Arthur's son, Mordred made a pact with a group of vampires that came to England during his father's reign. He agreed to let them rule England with him as their king if they would help him fight off the Saxon horde. Mordred is in love with Morgaine, the daughter of a knight who died in Arthur's service, but she becomes a vampire slayer, and therefore, cannot be with Mordred. Morgaine dies fighting him and hundreds of years later she visits Anne Boleyn in the chapel at Saint Peter ad Vincula to tell her that the child she is carrying is not a prince, but a girl who will inherit of all of Morgaine's slaying powers. Anne eventually ends up being buried in Saint Peter's and her daughter is taken there on the night off her coronation where she is visited by Anne and gains her slayer powers. She then goes on to be both attracted and repelled by Mordred. She knows she must defeat him, that is her destiny, and so on. I won't reveal the ending, but the book is worth reading. I liked that Elisabeth got to have a small moment with Anne, the mother she most likely could not remember. Since she wore a ring all of her days as queen that secretly carried her mother's portrait in it I'm sure she longed to know her. She could never say it in public, for that would be acknowledging that she was the daughter of a convicted traitor, but Anne was her mother, and no matter what she would have loved her. I have always wondered what Elisabeth was told about Anne. Henry tried so hard to eradicate anything that would remind him of her, but he could not dispose of the daughter who grew to look more and more like her with each passing year. In fact, as the most famous portrait of Anne has now been determined to have been painted within living memory of the dead queen, and commissioned by someone who knew her, Elisabeth may have looked more like her mother than anyone ever knew. Check this out:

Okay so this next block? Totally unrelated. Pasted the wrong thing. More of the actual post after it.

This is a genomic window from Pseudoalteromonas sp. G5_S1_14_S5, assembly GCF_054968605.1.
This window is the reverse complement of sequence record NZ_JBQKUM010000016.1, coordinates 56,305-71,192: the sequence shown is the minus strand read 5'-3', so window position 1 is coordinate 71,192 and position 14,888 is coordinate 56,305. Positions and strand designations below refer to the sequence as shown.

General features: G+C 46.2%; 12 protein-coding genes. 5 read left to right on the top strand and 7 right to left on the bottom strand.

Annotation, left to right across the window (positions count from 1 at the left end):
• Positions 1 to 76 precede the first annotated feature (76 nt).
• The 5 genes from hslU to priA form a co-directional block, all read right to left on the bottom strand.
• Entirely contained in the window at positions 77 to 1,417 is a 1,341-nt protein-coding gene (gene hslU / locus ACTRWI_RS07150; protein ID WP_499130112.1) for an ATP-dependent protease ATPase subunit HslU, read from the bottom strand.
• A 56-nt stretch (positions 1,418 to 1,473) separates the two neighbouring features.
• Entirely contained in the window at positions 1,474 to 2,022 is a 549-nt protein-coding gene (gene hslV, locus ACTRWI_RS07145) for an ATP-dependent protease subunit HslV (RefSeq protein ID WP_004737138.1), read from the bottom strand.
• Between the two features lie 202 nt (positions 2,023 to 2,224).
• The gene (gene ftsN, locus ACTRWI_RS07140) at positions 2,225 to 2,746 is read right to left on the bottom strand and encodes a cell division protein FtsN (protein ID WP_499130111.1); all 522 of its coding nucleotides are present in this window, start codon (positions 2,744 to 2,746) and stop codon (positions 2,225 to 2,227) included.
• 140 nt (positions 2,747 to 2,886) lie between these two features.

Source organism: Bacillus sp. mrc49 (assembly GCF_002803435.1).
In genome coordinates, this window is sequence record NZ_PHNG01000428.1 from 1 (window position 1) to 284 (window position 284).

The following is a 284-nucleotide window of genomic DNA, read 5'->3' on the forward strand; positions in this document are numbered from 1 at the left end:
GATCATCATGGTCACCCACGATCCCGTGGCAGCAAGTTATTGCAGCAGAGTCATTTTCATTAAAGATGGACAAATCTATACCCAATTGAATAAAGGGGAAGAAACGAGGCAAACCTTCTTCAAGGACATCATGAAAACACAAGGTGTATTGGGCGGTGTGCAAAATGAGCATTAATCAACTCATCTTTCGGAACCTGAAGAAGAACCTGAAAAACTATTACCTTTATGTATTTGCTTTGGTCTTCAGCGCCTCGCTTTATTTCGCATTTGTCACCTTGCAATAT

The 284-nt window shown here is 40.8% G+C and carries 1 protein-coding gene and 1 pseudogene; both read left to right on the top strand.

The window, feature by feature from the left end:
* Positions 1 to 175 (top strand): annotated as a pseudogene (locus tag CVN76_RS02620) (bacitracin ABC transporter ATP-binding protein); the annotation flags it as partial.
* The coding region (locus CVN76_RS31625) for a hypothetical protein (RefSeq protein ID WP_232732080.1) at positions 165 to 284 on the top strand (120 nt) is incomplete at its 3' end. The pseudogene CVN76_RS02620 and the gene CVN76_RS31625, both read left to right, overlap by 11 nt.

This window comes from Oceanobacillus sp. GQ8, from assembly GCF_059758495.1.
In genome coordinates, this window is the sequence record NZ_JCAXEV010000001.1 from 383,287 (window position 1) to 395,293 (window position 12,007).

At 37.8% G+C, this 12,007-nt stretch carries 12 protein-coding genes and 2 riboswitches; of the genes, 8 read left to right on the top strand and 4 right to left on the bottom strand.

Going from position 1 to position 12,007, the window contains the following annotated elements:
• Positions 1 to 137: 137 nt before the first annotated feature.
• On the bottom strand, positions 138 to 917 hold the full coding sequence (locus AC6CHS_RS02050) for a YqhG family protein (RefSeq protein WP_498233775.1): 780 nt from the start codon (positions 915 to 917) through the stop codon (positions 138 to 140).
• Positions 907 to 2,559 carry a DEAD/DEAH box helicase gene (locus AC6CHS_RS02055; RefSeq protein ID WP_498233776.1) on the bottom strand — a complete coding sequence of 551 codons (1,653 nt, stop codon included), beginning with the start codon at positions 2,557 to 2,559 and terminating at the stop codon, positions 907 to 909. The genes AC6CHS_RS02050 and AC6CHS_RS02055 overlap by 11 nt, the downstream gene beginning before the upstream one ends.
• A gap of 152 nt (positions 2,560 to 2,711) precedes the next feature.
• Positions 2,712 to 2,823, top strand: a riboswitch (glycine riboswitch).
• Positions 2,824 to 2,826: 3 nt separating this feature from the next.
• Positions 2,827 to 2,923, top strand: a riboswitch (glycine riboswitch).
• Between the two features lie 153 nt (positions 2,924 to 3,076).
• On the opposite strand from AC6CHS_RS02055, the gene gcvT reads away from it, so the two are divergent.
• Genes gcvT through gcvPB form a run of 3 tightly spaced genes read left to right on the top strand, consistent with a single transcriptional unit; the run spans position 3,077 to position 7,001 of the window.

Honestly, though I don't want to imply that I wanted Henry to think ill of his daughter, I hope it galled him until the day he died. She was every bit her mother's child in temperament and intelligence and she had her black eyes, though she had Henry's red hair. A living reminder of the woman he had loved so fiercely, and so cruelly destroyed.

But I digress, the topic of this blog entry is Tudor vampire books. The second of this strange new literary genre that I read was "Boleyn, Tudor Vampire" by Cinsearea S. This book has Anne Boleyn hanged instead of beheaded so that she can reawaken in her grave as a vampire. She then digs up her brother George, who is more like a zombie than anything else and he becomes her undead servant. Next she raises Mark Smeaton, who decides that does not like bumbling about the country as a zombie who is falling to pieces, so she reburies him and he returns as a ghost. Anne and her crew spend the next year or so terrorizing Henry, Charles Brandon, and anyone else they run across. Thomas Wyatt is their willing accomplice and he himself becomes part vampire. I have to admit, I loved the idea of Anne, Mark, and George doing things to purposely annoy and torment Henry after what he did to them, it satisfied my need for revenge in terms of wanting fairness for everyone, and really, revenge is just plain fun at times, isn't it? The book is pretty gory and I would not recommend reading it while eating. Don't expect a great story, but if you want a sort of ok zombie-vampire read, it will suffice. It's not great literature, but then, what do we expect of Boleyn vampires and zombies?